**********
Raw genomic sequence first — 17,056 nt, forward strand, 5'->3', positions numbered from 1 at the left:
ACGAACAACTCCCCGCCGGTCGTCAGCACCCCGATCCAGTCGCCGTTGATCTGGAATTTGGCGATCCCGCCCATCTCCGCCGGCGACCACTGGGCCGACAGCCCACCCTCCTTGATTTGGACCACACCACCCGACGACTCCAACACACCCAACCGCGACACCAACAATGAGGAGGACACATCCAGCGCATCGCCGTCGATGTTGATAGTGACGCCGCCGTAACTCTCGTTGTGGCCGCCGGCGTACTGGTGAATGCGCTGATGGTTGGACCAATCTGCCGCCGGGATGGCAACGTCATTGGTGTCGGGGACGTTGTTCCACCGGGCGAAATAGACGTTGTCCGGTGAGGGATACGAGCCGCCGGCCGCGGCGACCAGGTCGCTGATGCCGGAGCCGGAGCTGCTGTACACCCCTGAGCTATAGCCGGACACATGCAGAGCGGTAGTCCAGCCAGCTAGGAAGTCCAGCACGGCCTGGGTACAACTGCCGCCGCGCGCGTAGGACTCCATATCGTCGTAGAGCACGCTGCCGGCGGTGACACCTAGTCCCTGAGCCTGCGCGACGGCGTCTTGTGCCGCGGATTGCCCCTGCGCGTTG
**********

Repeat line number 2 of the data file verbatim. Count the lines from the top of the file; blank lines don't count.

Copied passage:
ACGAACAACTCCCCGCCGGTCGTCAGCACCCCGATCCAGTCGCCGTTGATCTGGAATTTGGCGATCCCGCCCATCTCCGCCGGCGACCACTGGGCCGACAGCCCACCCTCCTTGATTTGGACCACACCACCCGACGACTCCAACACACCCAACCGCGACACCAACAATGAGGAGGACACATCCAGCGCATCGCCGTCGATGTTGATAGTGACGCCGCCGTAACTCTCGTTGTGGCCGCCGGCGTACTGGTGAATGCGCTGATGGTTGGACCAATCTGCCGCCGGGATGGCAACGTCATTGGTGTCGGGGACGTTGTTCCACCGGGCGAAATAGACGTTGTCCGGTGAGGGATACGAGCCGCCGGCCGCGGCGACCAGGTCGCTGATGCCGGAGCCGGAGCTGCTGTACACCCCTGAGCTATAGCCGGACACATGCAGAGCGGTAGTCCAGCCAGCTAGGAAGTCCAGCACGGCCTGGGTACAACTGCCGCCGCGCGCGTAGGACTCCATATCGTCGTAGAGCACGCTGCCGGCGGTGACACCTAGTCCCTGAGCCTGCGCGACGGCGTCTTGTGCCGCGGATTGCCCCTGCGCGTTG